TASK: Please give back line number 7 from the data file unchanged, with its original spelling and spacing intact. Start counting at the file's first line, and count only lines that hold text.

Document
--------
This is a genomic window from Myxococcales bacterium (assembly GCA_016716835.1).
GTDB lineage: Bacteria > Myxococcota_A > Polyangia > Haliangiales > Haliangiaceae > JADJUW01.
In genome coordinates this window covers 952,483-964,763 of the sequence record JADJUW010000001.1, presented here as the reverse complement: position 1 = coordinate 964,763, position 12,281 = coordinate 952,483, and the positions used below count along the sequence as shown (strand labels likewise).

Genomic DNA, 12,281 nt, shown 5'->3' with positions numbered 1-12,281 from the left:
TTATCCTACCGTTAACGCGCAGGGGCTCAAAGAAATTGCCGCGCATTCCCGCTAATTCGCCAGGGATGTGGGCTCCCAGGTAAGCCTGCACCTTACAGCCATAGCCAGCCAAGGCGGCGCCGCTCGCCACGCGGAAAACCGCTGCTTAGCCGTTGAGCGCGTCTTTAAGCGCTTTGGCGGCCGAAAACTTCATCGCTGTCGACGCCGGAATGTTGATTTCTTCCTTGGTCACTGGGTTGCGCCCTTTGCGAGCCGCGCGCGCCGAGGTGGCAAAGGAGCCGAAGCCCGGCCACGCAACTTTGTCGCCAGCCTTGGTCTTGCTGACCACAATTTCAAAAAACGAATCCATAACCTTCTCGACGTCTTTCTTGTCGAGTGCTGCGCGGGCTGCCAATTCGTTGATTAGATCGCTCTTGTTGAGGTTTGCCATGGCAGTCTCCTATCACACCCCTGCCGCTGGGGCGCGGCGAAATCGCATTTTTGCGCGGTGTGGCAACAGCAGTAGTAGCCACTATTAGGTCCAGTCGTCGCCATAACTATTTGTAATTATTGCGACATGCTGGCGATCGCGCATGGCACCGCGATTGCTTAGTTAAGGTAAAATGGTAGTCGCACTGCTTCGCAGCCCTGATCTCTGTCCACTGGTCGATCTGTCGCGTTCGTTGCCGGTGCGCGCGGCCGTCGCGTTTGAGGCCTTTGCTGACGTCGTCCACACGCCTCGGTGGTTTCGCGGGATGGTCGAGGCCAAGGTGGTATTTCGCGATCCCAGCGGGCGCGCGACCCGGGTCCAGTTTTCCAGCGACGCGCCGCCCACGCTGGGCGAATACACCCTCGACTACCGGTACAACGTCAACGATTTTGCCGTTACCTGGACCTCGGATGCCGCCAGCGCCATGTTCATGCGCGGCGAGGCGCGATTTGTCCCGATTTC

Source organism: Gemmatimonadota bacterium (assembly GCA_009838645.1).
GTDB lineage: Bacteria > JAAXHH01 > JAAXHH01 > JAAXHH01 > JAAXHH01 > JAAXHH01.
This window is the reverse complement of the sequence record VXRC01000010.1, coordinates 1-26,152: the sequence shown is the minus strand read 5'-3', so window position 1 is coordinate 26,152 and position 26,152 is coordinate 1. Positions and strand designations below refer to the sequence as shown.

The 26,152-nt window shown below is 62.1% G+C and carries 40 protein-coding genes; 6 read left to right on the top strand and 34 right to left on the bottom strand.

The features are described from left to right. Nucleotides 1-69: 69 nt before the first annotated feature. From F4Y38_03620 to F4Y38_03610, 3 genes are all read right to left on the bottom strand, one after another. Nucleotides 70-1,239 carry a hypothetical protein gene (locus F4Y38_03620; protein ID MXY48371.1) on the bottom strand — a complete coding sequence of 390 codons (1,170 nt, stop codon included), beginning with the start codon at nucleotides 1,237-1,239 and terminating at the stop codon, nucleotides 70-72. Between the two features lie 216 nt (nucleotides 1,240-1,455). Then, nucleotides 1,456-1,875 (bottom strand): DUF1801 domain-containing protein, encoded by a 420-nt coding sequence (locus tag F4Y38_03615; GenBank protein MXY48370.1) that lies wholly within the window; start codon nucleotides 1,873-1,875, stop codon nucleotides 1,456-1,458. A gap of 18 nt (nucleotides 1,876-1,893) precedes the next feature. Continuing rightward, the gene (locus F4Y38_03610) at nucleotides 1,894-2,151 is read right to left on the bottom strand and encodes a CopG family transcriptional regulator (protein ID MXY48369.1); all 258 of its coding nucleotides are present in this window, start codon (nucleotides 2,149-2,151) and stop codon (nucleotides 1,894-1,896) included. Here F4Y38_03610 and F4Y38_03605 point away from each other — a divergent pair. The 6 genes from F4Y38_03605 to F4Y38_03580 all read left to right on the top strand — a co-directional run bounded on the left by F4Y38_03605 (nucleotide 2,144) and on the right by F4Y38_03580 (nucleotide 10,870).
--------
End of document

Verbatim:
GTDB lineage: Bacteria > JAAXHH01 > JAAXHH01 > JAAXHH01 > JAAXHH01 > JAAXHH01.